Since March of 2020, over 29 million Americans have been diagnosed with COVID-19, according to the CDC. Over 540,000 have died in the United States as this unprecedented pandemic has swept the globe. And yet, by the end of 2020, it looked like science was winning: vaccines had been developed.

In celebration of the power of science we spoke to three people: an individual, a medical provider, and a vaccine scientist about how vaccines have impacted them throughout their lives. Here are their answers:

John Scully, 79, resident of Florida

Photo courtesy of John Scully

When John Scully was born, America was in the midst of an epidemic: tens of thousands of children in the United States were falling ill with paralytic poliomyelitis — otherwise known as polio, a disease that attacks the central nervous system and often leaves its victims partially or fully paralyzed.

"As kids, we were all afraid of getting polio," he says, "because if you got polio, you could end up in the dreaded iron lung and we were all terrified of those." Iron lungs were respirators that enclosed most of a person's body; people with severe cases often would end up in these respirators as they fought for their lives.

John remembers going to see matinee showings of cowboy movies on Saturdays and, before the movie, shorts would run. "Usually they showed the news," he says, "but I just remember seeing this one clip warning us about polio and it just showed all these kids in iron lungs." If kids survived the iron lung, they'd often come back to school on crutches, in leg braces, or in wheelchairs.

"We all tried to be really careful in the summer — or, as we called it back then, 'polio season,''" John says. This was because every year around Memorial Day, major outbreaks would begin to emerge and they'd spike sometime around August. People weren't really sure how the disease spread at the time, but many believed it traveled through the water. There was no cure — and every child was susceptible to getting sick with it.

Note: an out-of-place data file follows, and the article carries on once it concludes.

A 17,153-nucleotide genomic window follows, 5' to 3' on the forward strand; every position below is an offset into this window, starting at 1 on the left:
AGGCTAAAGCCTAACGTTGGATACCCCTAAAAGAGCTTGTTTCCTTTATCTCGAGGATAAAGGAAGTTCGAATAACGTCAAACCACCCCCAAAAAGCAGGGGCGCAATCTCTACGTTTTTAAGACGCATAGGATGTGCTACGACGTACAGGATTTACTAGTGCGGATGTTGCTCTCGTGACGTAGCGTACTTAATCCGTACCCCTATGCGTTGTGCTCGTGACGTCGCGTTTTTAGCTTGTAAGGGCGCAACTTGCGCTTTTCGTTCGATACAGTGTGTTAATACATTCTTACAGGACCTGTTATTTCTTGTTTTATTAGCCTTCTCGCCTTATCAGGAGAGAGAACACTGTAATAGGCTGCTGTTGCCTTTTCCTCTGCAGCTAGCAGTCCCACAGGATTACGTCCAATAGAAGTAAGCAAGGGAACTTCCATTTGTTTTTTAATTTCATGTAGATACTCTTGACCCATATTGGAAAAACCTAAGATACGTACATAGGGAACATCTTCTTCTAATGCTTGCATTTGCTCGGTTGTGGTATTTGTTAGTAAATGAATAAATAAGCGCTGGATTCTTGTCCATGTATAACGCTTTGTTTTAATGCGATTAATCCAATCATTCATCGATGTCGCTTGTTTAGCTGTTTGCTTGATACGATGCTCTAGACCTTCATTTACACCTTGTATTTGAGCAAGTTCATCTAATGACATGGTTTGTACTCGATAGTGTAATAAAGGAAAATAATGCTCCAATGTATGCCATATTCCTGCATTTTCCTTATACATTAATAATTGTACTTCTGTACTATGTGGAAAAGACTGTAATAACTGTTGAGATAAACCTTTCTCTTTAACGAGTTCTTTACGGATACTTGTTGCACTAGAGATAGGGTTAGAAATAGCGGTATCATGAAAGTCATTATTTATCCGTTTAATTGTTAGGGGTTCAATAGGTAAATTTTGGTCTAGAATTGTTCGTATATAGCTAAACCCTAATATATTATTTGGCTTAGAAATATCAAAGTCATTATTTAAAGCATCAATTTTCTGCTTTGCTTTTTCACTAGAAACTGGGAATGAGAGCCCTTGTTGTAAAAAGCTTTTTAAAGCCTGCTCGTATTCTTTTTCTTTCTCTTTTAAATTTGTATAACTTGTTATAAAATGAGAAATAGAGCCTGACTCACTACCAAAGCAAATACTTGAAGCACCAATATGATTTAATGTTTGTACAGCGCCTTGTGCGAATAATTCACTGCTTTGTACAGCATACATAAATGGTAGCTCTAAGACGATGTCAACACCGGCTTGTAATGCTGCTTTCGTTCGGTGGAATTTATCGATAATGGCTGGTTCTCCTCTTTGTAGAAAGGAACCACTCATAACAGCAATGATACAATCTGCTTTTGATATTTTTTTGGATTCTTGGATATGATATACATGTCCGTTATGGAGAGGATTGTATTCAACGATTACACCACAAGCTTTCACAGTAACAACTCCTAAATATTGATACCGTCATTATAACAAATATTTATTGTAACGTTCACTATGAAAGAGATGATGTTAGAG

"We couldn't swim in hot weather," he remembers, "and the municipal outdoor pool would close down in August."

Then, in 1954 clinical trials began for Dr. Jonas Salk's vaccine against polio and within a year, his vaccine was announced safe. "I got that vaccine at school," John says. Within two years, U.S. polio cases had dropped 85-95 percent — even before a second vaccine was developed by Dr. Albert Sabin in the 1960s. "I remember how much better things got after the vaccines came out. They changed everything," John says.

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When "bobcat" trended on Twitter this week, no one anticipated the unreal series of events they were about to witness. The bizarre bobcat encounter was captured on a security cam video and...well...you just have to see it. (Read the following description if you want to be prepared, or skip down to the video if you want to be surprised. I promise, it's a wild ride either way.)

In a North Carolina neighborhood that looks like a present-day Pleasantville, a man carries a cup of coffee and a plate of brownies out to his car. "Good mornin!" he calls cheerfully to a neighbor jogging by. As he sets his coffee cup on the hood of the car, he says, "I need to wash my car." Well, shucks. His wife enters the camera frame on the other side of the car.